Promoting smoking cessation during pregnancy: A feasibility and pilot trial of a digital storytelling intervention delivered via text-messaging

Emma King (Lead / Corresponding author), Helen Cheyne, Purva Abhyankar, Andrew Elders, Mark Grindle, Adrian Hapca, Claire Jones, Ronan O'Carroll, Mary Steele, Brian Williams

Research output: Contribution to journalArticlepeer-review

1 Citation (Scopus)
49 Downloads (Pure)

Abstract

Objective: Smoking during pregnancy causes risks to mother and infant health. We investigated the feasibility and likely success of SKIP-IT, a narrative and picture-based smoking cessation intervention delivered via text messages.

Methods: A feasibility and pilot trial. We aimed to recruit 70 pregnant women who smoked, randomised to usual care alone, or usual care and the SKIP-IT intervention, between 12 weeks of pregnancy and 6 weeks post due-date. Outcomes assessed were recruitment, retention, acceptability of, and engagement with the intervention, smoking behaviour, intentions, perceived risk, and self-efficacy.

Results: Of 312 women initially approached by smoking cessation services only 54 (17%) agreed to be contacted by the research team. Twenty were then either ineligible or uncontactable and 28 (82%) participated. Most women reported texts to be entertaining and helpful. The proportion of women not smoking at follow-up was lower in the intervention group, but numbers were too small to draw conclusions about effectiveness.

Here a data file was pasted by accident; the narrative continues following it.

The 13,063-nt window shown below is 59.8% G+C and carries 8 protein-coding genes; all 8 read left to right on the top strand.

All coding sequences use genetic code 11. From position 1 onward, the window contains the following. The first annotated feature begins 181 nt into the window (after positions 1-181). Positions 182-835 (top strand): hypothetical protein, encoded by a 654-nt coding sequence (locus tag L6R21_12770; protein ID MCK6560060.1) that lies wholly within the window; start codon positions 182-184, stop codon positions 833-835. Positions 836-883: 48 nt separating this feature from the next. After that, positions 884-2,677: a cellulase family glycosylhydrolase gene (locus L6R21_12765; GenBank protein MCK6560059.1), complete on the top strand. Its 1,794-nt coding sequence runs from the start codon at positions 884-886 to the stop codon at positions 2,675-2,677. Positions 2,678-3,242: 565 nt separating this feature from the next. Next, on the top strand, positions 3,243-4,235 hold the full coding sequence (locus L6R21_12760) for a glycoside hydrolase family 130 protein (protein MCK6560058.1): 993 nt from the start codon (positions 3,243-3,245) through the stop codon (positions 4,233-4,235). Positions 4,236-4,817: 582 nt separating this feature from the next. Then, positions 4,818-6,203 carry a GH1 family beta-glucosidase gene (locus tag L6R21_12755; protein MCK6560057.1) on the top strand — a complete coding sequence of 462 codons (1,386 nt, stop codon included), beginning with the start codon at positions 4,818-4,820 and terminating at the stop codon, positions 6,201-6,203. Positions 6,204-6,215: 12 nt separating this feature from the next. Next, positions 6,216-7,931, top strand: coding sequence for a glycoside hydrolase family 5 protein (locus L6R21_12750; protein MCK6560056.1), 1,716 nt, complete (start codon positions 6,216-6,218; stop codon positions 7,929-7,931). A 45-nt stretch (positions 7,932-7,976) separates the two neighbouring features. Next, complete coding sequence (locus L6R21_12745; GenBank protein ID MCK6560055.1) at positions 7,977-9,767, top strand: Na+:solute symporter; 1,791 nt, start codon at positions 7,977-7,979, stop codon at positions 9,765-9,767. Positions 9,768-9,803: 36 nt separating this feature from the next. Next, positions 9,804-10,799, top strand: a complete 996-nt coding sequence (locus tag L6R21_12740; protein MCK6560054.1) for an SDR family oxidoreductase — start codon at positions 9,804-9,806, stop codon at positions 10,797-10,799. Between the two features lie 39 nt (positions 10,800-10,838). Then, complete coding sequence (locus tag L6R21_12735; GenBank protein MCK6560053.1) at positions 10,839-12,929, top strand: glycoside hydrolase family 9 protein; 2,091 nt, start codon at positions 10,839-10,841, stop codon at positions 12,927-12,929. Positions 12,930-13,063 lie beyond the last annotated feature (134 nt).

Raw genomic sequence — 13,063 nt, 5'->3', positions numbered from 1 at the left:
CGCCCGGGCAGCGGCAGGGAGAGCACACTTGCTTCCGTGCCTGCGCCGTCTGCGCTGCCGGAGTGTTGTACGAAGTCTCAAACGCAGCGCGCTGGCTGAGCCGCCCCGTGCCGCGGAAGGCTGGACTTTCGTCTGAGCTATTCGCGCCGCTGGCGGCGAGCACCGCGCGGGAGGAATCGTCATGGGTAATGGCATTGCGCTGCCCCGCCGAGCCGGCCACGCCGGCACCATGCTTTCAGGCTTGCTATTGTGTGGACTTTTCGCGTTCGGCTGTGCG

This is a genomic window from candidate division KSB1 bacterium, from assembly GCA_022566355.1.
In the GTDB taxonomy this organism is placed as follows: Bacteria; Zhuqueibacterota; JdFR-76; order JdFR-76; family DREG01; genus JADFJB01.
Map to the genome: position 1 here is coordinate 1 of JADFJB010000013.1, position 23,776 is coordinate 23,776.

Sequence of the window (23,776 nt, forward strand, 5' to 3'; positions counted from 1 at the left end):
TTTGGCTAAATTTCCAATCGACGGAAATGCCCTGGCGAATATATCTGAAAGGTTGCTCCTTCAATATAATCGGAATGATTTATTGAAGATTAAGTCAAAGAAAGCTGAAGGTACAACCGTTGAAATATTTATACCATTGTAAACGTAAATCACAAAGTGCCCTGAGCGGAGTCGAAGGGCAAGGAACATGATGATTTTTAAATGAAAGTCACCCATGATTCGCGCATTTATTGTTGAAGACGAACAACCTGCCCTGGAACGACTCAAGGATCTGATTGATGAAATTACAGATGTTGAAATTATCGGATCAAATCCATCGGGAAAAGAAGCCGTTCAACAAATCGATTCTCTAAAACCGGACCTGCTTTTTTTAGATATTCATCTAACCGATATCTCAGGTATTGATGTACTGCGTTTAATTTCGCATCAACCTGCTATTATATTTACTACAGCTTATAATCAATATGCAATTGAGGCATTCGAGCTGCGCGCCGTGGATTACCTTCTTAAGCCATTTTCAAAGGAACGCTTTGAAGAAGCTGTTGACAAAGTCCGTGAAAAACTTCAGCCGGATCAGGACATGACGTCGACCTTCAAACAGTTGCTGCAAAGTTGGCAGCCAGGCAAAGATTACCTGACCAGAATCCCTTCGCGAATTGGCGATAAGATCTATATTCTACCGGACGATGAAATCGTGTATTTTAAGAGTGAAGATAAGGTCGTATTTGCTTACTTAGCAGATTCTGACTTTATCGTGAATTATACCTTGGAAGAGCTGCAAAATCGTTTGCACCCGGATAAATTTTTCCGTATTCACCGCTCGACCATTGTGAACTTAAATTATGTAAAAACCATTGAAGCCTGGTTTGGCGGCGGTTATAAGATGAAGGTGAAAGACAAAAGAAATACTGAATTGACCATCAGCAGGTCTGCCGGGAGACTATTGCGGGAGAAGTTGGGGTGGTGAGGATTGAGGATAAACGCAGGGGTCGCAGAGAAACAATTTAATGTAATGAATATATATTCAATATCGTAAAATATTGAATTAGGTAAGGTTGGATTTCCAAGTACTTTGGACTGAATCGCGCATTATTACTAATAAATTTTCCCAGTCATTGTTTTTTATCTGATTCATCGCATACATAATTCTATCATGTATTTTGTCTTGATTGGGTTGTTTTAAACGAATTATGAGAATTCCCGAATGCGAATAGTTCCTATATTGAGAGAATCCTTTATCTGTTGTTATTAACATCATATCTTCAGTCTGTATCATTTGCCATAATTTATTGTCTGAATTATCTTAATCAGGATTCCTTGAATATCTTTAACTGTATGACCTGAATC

Conclusion: The intervention was acceptable, but difficulty in making initial and follow-up contacts meant our methods were unfeasible for a larger trial.

Practice implications: Digital Storytelling interventions could help women quit smoking, but further research is required to identify alternative methods for studies with pregnant women who smoke.

Original languageEnglish
Pages (from-to)2562-2572
Number of pages11
JournalPatient Education and Counseling
Volume105
Issue number07
Early online date1 Jan 2022
DOIs
Publication statusPublished - Jul 2022

Keywords

  • Behaviour change
  • Intervention
  • Pregnancy
  • Smoking
  • Text-messaging

ASJC Scopus subject areas

  • General Medicine

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